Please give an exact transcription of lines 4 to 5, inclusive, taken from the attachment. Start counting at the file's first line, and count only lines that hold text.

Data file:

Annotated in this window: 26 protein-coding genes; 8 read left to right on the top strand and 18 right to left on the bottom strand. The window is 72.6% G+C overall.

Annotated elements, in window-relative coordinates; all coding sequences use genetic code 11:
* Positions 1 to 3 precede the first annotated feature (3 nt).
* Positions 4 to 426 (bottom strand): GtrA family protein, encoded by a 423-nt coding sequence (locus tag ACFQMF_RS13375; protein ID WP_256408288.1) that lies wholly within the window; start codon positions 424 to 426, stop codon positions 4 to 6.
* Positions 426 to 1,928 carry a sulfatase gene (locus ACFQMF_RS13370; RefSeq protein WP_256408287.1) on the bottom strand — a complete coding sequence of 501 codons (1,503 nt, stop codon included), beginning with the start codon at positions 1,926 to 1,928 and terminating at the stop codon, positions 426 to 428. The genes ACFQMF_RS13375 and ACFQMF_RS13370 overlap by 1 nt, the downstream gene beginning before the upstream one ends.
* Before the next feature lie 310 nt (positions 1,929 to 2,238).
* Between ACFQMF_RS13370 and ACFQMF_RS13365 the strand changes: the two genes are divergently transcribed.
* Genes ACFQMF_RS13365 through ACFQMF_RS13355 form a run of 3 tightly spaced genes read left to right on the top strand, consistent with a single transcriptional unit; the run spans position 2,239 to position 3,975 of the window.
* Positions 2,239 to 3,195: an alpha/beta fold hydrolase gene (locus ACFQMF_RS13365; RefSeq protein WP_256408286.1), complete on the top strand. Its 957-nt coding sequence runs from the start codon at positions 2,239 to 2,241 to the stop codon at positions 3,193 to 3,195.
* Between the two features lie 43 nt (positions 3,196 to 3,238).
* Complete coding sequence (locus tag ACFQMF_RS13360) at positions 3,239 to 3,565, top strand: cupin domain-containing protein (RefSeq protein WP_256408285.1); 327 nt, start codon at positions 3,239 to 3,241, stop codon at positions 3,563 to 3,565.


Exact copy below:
* Positions 4 to 426 (bottom strand): GtrA family protein, encoded by a 423-nt coding sequence (locus tag ACFQMF_RS13375; protein ID WP_256408288.1) that lies wholly within the window; start codon positions 424 to 426, stop codon positions 4 to 6.
* Positions 426 to 1,928 carry a sulfatase gene (locus ACFQMF_RS13370; RefSeq protein WP_256408287.1) on the bottom strand — a complete coding sequence of 501 codons (1,503 nt, stop codon included), beginning with the start codon at positions 1,926 to 1,928 and terminating at the stop codon, positions 426 to 428. The genes ACFQMF_RS13375 and ACFQMF_RS13370 overlap by 1 nt, the downstream gene beginning before the upstream one ends.